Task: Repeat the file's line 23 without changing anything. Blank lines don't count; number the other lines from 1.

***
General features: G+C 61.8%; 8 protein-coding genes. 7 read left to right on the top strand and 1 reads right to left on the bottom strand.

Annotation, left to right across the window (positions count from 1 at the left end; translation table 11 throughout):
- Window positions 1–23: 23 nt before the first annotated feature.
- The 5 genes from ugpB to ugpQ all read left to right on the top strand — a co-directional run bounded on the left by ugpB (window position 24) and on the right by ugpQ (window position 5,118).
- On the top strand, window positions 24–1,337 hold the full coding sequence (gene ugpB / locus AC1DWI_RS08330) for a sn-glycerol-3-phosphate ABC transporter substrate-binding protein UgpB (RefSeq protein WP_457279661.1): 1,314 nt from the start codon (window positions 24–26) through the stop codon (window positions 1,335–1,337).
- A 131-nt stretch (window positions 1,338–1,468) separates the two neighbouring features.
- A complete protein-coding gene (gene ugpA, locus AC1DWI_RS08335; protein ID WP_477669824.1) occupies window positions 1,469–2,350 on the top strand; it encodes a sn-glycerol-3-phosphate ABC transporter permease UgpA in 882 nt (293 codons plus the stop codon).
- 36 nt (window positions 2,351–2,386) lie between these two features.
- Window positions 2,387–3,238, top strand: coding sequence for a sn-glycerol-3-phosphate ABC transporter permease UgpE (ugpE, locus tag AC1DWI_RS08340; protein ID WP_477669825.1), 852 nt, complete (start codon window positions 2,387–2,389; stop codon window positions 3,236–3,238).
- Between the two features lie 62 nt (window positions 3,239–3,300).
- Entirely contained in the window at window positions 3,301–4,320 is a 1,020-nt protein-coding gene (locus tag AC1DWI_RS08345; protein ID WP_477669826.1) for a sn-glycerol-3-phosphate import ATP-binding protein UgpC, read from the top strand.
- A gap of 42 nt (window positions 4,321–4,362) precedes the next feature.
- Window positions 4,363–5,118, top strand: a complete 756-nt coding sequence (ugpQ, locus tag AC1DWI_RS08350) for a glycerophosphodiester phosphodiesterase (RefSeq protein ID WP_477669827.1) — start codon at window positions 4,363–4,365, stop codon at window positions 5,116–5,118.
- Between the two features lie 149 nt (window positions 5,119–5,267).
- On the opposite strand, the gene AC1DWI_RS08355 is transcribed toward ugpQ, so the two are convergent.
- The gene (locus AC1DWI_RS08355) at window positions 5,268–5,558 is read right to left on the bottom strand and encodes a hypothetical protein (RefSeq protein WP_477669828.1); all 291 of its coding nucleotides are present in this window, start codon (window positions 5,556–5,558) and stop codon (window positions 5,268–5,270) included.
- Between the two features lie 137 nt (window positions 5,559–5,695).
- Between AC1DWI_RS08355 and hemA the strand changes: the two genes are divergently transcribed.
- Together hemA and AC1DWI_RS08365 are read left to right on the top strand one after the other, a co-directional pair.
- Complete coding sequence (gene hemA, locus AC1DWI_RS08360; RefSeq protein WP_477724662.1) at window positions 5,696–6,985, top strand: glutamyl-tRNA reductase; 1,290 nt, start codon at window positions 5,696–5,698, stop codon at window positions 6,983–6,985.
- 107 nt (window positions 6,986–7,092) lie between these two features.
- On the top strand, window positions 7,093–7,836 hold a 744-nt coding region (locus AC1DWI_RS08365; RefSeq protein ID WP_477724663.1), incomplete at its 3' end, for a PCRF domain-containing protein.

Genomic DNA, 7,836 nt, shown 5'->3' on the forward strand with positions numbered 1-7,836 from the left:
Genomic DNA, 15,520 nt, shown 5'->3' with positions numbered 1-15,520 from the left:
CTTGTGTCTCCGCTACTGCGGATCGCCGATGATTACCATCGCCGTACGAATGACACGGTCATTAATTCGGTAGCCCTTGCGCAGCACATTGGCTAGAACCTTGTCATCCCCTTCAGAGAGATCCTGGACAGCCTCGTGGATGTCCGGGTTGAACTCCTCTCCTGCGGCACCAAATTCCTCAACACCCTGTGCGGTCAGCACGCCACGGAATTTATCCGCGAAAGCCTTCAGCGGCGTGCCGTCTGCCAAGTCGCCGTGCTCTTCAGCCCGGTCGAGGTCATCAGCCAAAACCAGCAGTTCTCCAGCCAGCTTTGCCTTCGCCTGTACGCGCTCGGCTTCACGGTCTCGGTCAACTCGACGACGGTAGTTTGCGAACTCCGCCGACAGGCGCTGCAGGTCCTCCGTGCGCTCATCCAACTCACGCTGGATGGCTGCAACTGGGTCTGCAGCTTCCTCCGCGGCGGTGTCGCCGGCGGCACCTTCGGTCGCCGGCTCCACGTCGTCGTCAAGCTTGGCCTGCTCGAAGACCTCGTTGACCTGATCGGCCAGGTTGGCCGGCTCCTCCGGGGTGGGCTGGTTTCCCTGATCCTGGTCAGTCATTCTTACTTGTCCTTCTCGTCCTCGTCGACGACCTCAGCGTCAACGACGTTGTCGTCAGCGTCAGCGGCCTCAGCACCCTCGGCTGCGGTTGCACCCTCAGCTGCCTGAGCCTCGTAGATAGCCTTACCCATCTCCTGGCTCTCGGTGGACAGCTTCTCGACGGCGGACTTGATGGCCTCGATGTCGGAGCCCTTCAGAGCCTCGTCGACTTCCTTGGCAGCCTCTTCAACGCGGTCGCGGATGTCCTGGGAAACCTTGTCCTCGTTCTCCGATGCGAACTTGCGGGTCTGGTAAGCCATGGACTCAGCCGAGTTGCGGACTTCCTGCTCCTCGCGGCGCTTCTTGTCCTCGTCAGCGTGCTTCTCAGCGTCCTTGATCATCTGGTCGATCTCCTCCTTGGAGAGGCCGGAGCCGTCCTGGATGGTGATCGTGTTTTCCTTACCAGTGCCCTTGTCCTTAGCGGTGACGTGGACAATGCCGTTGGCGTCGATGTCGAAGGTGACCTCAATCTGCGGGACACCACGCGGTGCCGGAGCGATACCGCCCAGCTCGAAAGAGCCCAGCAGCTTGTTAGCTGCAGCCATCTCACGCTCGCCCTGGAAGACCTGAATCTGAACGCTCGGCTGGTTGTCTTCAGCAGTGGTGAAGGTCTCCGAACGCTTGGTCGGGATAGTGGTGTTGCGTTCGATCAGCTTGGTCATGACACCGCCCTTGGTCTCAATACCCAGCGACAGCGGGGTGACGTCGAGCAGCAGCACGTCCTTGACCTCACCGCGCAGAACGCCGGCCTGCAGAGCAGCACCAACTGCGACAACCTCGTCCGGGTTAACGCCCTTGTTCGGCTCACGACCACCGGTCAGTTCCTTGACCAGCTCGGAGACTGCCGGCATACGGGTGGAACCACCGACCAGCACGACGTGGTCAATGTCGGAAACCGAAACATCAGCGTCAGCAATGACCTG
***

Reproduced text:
Genomic DNA, 7,836 nt, shown 5'->3' on the forward strand with positions numbered 1-7,836 from the left: